Exposed to BDE 209 could cause adverse effects on human health. The relationships between BDE 209 and many adverse health effects had been found, it could be classified as neurodevelopment effects, reproductive effects, cancer, immunological and thyroid problems. No in vivo studies that specifically evaluated the immunosuppressive effects of decaBDE have been identified. However, in chronic dietary studies, decaBDE had been found to induce histological changes in lymphoid organs, including the spleen (fibrosis) and mandibular lymph nodes (hyperplasia) in male rats at a dose of 2.240 mg/kg day [8]. Although these histopathological changes might play an important role in flagging decaBDE for immunotoxicity, they were at the high end of the spectrum of doses evaluated, and lack of studies to investigate the functional effects on immune cells by decaBDE exposure - precluded complete assessment of its immunotoxic potential [8].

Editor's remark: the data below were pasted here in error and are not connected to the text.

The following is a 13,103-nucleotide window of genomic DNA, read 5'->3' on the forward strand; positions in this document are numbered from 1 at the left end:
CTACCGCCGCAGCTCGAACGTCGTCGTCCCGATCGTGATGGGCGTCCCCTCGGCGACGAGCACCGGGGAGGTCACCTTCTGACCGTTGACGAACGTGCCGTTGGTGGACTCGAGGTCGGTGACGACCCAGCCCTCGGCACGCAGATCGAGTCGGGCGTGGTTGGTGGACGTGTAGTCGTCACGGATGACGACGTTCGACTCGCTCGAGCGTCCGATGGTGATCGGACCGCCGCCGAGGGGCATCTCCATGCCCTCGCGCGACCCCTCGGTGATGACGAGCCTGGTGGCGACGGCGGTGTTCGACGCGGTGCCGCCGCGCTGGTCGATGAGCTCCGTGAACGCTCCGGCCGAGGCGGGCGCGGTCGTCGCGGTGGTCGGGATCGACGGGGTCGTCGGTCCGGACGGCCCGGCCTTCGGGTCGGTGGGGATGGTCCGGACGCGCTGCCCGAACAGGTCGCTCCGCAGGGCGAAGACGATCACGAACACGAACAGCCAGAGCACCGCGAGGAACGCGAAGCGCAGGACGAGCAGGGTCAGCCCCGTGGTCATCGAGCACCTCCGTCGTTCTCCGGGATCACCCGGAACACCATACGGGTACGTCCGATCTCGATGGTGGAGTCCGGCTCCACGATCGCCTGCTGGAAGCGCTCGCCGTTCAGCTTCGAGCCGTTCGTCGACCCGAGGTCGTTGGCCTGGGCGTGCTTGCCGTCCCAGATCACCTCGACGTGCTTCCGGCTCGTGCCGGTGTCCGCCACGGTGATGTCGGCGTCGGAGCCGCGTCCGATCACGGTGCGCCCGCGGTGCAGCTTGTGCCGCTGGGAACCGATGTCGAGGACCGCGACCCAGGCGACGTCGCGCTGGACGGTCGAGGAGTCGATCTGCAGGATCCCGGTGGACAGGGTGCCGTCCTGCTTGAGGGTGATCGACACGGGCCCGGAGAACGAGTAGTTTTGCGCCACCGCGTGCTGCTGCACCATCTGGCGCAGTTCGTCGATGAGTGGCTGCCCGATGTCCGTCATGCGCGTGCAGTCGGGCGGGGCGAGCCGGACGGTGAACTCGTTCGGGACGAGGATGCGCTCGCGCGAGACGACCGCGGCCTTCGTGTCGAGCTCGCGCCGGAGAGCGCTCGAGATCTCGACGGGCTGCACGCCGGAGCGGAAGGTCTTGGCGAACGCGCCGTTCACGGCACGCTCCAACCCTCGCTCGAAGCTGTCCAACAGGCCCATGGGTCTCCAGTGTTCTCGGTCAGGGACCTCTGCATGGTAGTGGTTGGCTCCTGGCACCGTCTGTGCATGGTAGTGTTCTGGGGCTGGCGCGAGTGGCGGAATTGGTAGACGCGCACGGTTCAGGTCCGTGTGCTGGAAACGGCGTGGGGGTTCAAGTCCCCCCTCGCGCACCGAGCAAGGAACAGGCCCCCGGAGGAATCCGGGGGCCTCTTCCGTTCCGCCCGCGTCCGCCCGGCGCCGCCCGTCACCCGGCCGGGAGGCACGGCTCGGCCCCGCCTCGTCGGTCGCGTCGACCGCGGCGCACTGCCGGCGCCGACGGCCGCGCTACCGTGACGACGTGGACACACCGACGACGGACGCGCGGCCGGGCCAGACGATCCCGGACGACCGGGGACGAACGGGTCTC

Neurotoxicity was thought as one of the main toxicities caused by BDE209. A recent study in adult mice found BDE 209 could act as a toxicant to neurodevelopment. In their study, exposure to decaBDE was linked with hyperactivity and reduced or lack of habituation, also worsening with age. Neurobehavioral derangements in adult mice exposed to BDE 209 during a defined period of neonatal brain development were reported, and it was taken as the toxicology terminal effects for deriving the criteria value, and a total uncertainty factor of 300 was considered to be adopted, based on the similar pharmacokinetic characteristics of BDE 209 across species. On June 30, 2008, the US EPA’s IRIS updated their toxicological review on the BDE 209 and published a revised oral Reference Dose (RfD) of 0.007 mg/kg day based on a No Observed Adverse Effect Level (NOAEL) for neurobehavioral effects of 2.22 mg/kg-day [9]. Other experiments also reported that neonatal exposure to BDE 209 could cause dose-response changes in spontaneous behavior and cholinergic susceptibility in adult mice [10-12]. Different effects were reported by various experiments, demonstrating that mice treated with 20 mg/kg-day BDE 209 initially had higher activity and an increased habituation [13], while Viberg group reported mice and rats treated with or ≥ 20 mg/kg BDE 209 or mice treated with 2 mg/kg BDE209 had lower initial activity and decreased habituation, although appropriate statistical methods might have affected results [10,11]. Although there were some debates on the RfD for BDE209, its adverse effects on neurotoxicity had been confirmed [14]. The current state of knowledge on the molecular toxicology effects of BDE 209 was limited, especially in human studies. It was still lack of clinical bio-marks for the epidemiology study. Here, cell line technique was taken to select sensitively changed genes by microarray experiment, and potential clinical bio-marks for decabromodiphenyl ether exposure were probed.